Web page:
On top of that, we have the impact of carbon taxes. Taxes on electricity are levied at EU level through the emissions trading system but we are disproportionately penalised for the use of fossil fuels – oil, coal and gas – in the generation of our electricity.
At the same time, electricity customers here are losing €176 million in charges they have already paid for the two power stations in Lanesborough and Shannonbridge, which could be burning biomass for the next decade, helping to address the electricity shortfall in this country over the winter period while also reducing the carbon tax levied on electricity, just as the two plants’ older sister, the Edenderry plant, is doing today. Doing this would require the Minister of State, Senator Hackett, to take a very different approach to the bottleneck in felling licences for forestry. Doing so would release the brash by-product, the branches and so on, to fuel those three power plants across the midlands. It would also give local farmers time to establish biomass crops, which could have a big impact on their financial sustainability while also having a significant impact on our overall agricultural emissions.
The carbon taxes collected here in Ireland were supposed to have been invested in reducing overall emissions, but what is going on with the carbon tax fund is little more than a three-card trick. Next year, €412 million in carbon taxes will be collected. Some €174 million of that will go towards social welfare payments. That will not take one additional tonne of carbon out of our atmosphere. Some €36 million will be invested in a just transition and greenways. This will have a minimal impact on our carbon emissions. Some €202 million will be invested in retrofitting in 2022 but, back in 2019, €90 million was allocated. That was profiled to ramp up dramatically from 2021 onwards and that was before the Green Party increased the carbon tax.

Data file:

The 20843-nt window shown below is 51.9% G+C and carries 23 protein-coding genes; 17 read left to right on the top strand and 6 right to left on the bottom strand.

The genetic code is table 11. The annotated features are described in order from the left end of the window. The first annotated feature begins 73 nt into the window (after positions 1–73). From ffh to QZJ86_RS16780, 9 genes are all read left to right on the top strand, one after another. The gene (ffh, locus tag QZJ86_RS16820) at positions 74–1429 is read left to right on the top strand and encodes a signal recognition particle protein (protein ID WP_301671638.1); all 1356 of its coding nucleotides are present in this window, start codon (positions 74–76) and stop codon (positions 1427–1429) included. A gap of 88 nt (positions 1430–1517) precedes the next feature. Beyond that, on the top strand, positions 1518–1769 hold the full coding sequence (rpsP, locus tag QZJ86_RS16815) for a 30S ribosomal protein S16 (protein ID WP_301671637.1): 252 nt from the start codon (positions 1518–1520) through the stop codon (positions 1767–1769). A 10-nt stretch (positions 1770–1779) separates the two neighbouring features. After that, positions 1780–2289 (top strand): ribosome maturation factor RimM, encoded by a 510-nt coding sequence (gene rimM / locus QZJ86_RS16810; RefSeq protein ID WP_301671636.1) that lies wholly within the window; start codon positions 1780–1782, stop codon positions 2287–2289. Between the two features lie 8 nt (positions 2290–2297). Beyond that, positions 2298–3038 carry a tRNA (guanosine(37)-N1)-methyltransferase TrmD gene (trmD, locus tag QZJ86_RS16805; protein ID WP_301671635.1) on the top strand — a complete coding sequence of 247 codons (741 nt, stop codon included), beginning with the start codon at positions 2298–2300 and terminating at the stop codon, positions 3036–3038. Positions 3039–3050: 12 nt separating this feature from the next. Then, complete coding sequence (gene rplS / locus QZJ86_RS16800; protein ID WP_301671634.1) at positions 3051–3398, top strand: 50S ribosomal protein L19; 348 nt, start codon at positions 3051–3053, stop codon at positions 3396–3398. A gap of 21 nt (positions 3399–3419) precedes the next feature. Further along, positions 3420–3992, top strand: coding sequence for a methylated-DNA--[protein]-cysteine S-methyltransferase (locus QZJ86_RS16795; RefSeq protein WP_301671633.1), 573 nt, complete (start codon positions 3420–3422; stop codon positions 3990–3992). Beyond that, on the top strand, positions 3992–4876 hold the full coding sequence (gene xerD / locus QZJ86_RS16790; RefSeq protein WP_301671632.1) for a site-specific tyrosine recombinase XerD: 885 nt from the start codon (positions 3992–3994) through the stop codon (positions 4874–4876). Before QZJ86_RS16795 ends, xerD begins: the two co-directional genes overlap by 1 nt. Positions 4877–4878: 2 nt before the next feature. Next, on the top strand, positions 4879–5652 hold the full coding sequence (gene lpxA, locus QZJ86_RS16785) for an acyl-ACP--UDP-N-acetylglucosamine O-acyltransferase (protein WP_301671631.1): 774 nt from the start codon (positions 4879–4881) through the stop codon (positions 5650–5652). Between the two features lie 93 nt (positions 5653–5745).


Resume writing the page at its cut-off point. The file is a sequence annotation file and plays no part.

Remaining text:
The key question is how much new money is going into retrofitting. What is going in now, in 2022, represents a 50% shortfall compared with what was profiled when I was Minister. Project Ireland 2040 set out a commitment to retrofit 45,000 homes per annum from 2021. Yesterday’s budget announced that 22,000 homes would be retrofitted. Just 4,500 of these are the homes of people who are in receipt of the fuel allowance, of which there are 370,000. In fact, there are 7,000 families who are in receipt of the fuel allowance on the waiting list for retrofitting. They will wait 26 months to have that carried out. How much of the €412 million collected in carbon tax will provide new Government spending to bring down carbon emissions? Zilch. Absolutely nothing.
With regard to the carbon fund, farmers are going to lose out to the sum of €49 million. This is the one area in which we could actually have a real impact on emissions. Better grass management alone could help to address our air quality, ammonia and nitrates problems as well as reducing methane emissions and promoting greater carbon sequestration in soil. The carbon fund should be used to fast-track research on practical carbon sequestration on our pasture lands and in our hedgerows. Nothing is going into that. We should be investing in a suckler cow environmental scheme. We proposed that this scheme should pay out €200 per annum on 20 cows for sustainable suckler beef production, along the lines of the smart farming initiative. In some cases, farmers have seen a 20% reduction in their environmental emissions, which is twice the current target set by the Department of Agriculture, Food and the Marine for the agricultural sector.
Finally, we have 3.7 million sheep in this country. Farmers are giving away wool for nothing and yet there is a shortage of insulation to retrofit homes. Surely it is time to connect the dots.